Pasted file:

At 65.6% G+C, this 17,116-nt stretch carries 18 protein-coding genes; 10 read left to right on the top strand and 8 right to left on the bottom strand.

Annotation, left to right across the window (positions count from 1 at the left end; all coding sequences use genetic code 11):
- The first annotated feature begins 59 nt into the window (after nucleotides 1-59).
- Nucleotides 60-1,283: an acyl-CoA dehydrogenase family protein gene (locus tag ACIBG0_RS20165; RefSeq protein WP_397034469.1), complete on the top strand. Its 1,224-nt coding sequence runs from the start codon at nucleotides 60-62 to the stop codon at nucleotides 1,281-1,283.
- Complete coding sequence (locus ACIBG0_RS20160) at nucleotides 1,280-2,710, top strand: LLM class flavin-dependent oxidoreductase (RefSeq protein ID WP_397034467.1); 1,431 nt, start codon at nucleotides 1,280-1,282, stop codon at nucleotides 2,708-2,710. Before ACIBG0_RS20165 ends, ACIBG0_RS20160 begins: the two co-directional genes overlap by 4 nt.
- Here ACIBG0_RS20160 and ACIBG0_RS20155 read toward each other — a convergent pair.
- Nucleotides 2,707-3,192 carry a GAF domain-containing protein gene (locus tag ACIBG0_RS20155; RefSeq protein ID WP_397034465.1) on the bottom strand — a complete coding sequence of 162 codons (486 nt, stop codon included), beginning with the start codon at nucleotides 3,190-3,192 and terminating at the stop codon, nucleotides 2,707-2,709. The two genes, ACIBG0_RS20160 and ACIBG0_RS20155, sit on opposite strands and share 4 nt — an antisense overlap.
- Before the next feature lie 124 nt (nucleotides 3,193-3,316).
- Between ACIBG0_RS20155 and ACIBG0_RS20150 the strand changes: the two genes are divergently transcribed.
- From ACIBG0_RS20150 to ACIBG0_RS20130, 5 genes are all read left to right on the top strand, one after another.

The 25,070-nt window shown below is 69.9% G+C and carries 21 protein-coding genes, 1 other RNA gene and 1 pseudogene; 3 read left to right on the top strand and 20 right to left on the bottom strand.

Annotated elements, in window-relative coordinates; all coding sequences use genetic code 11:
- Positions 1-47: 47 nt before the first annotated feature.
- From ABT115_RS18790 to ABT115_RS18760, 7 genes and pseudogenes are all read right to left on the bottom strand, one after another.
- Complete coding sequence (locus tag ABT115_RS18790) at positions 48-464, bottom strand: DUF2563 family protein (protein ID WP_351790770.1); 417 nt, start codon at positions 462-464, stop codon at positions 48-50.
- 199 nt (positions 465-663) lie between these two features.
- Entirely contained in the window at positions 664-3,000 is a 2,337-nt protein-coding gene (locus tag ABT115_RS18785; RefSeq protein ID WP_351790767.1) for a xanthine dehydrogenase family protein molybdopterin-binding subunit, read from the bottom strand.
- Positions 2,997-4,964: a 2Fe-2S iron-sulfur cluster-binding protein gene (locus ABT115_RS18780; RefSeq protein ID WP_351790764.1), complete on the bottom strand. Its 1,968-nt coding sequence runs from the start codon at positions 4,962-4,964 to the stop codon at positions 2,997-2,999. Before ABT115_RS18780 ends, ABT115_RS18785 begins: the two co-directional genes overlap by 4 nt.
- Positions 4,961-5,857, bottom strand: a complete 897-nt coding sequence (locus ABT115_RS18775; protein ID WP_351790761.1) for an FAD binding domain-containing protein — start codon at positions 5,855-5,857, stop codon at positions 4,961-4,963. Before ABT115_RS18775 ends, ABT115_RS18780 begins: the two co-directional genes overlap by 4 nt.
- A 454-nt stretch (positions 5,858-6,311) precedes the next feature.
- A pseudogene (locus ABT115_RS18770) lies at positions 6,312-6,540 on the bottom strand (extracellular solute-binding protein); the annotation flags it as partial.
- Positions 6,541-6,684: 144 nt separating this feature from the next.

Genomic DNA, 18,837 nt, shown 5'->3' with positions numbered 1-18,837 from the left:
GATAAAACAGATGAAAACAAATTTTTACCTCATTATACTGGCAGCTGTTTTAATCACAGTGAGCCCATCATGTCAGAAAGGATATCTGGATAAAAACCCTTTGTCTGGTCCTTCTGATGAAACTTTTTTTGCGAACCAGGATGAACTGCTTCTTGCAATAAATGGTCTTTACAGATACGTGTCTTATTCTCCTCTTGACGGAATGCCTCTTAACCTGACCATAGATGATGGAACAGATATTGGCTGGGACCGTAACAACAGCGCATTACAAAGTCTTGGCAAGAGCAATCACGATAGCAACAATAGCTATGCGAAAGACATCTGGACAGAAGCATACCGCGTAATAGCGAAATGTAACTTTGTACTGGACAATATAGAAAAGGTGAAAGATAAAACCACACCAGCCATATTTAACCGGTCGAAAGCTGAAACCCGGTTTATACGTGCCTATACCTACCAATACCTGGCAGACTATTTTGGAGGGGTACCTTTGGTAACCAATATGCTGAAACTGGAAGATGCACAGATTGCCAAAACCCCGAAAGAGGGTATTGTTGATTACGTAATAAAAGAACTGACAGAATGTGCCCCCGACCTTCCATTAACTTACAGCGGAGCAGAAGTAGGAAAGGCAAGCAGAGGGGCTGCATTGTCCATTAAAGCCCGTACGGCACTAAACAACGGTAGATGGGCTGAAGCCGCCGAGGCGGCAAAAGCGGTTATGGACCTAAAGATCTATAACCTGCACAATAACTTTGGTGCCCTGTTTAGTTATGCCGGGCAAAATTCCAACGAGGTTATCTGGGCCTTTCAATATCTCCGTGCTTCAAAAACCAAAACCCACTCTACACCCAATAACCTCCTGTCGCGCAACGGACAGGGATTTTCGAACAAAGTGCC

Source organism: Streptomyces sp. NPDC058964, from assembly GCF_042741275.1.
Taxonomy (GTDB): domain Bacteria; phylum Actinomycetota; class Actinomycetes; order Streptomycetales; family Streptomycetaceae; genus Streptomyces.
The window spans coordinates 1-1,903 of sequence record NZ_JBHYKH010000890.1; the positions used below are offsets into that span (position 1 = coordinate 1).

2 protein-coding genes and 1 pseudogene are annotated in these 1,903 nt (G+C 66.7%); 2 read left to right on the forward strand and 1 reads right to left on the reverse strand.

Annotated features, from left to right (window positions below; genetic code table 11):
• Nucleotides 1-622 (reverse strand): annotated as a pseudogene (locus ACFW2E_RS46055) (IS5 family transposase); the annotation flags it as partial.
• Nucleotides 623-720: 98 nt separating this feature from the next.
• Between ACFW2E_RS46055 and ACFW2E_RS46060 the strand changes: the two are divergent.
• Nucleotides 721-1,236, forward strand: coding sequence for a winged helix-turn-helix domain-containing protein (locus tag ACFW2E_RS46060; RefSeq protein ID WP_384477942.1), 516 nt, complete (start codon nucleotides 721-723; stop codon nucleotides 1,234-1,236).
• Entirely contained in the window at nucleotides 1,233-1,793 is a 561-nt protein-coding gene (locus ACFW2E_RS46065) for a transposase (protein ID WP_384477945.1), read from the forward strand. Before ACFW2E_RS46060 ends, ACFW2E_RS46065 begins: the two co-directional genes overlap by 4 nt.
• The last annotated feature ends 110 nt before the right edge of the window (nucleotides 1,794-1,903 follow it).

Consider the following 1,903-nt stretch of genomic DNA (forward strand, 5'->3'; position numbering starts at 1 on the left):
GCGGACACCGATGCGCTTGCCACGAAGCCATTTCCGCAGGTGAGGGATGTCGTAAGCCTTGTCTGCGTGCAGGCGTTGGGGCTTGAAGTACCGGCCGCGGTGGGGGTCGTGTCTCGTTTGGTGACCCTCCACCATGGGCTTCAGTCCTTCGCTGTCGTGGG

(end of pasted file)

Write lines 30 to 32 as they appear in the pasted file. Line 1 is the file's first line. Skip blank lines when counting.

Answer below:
• Nucleotides 1-622 (reverse strand): annotated as a pseudogene (locus ACFW2E_RS46055) (IS5 family transposase); the annotation flags it as partial.
• Nucleotides 623-720: 98 nt separating this feature from the next.
• Between ACFW2E_RS46055 and ACFW2E_RS46060 the strand changes: the two are divergent.